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Adult Nurse jobs: frequently asked questions
Welcome to our Adult Nurse jobs page, featuring all the latest roles throughout the UK, as well as frequently asked questions below.
What is an Adult Nurse?
Adult Nurses care for patients suffering from a variety of health conditions. It’s the most common type of nursing role, and may also be labelled a General Nurse, Registered Nurse or RGN. Adult nurses typically work within multidisciplinary teams – but can also operate independently, depending on the setting.
They can work in hospitals, GP surgeries, community locations, prisons, schools, care homes and beyond. Roles are available both within the NHS and the private sector.
What are the daily responsibilities of an Adult Nurse?
Daily duties vary for an Adult Nurse depending on the setting. But typically, responsibilities can include:
• Creating and maintaining patient care plans
• Observing and recording the ongoing condition of patients
• Managing and administering medication and injections
• Helping doctors with assessments, operations and consultations
• Planning discharges from hospitals
• Educating patients and their families about their ongoing health
• Supporting students and junior nurses
• Working with patients’ families to help them understand their situation and supporting them with ongoing care plans
More often than not hospital roles operate on a varied shift pattern that can include evenings and weekends – while community and private roles are more likely to be on a 9-5, Monday to Friday basis.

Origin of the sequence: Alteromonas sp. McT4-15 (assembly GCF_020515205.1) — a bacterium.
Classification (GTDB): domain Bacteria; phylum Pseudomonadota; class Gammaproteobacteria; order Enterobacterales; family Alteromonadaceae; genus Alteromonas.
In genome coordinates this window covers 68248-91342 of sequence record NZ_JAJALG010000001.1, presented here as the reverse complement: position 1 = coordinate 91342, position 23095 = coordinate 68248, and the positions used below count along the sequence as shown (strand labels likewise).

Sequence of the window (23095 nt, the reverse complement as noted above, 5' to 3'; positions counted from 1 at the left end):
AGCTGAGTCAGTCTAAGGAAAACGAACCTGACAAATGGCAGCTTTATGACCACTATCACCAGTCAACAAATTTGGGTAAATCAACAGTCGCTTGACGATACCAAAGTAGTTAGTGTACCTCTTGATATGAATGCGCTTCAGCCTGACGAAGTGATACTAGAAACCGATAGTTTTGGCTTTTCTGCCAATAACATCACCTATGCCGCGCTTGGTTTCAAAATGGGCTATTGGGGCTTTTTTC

What qualifications do you need to become an Adult Nurse?
To secure an adult nursing job you need to be registered with the Nursing & Midwifery Council (NMC). And to be eligible to register you need to complete a nursing degree.
Courses typically last three years and are available at universities and educational institutions throughout the UK. Half of your course will involve clinical practice, and apprenticeships are also available – which offers a way of qualifying whilst earning some money.
In terms of experience, your degree should set a foundation that helps you to land your first role. But in some cases taking bank work or even gaining work experience will put you in a far better position.
How much do Adult Nurses earn?
Adult Nurses earn approximately £24,907 a year once qualified – rising incrementally every year until you reach the top of your banding. This is what’s known as a Band 5 salary.
From there, more experience and qualifications can help you to work your way up into higher bandings. Band 6 salaries can reach £37,000, and Band 7 salaries peak beyond £43,000.
Advanced Nurses, Modern Matrons and Nurse Consultants can earn much, much more – with some consultant-level Nurses earning more than £70,000 a year.
As an Adult Nurse you have the foundation to take your career in many different directions and increase your earnings in many ways. You could work as an agency or bank nurse, work in the private sector where salaries can be higher, or choose to become more specialised.
Find your next Adult Nursing job today
View our latest roles above, or if you can’t find what you’re looking for, create an account and register your CV here and we’ll send you the latest roles as soon as they come up.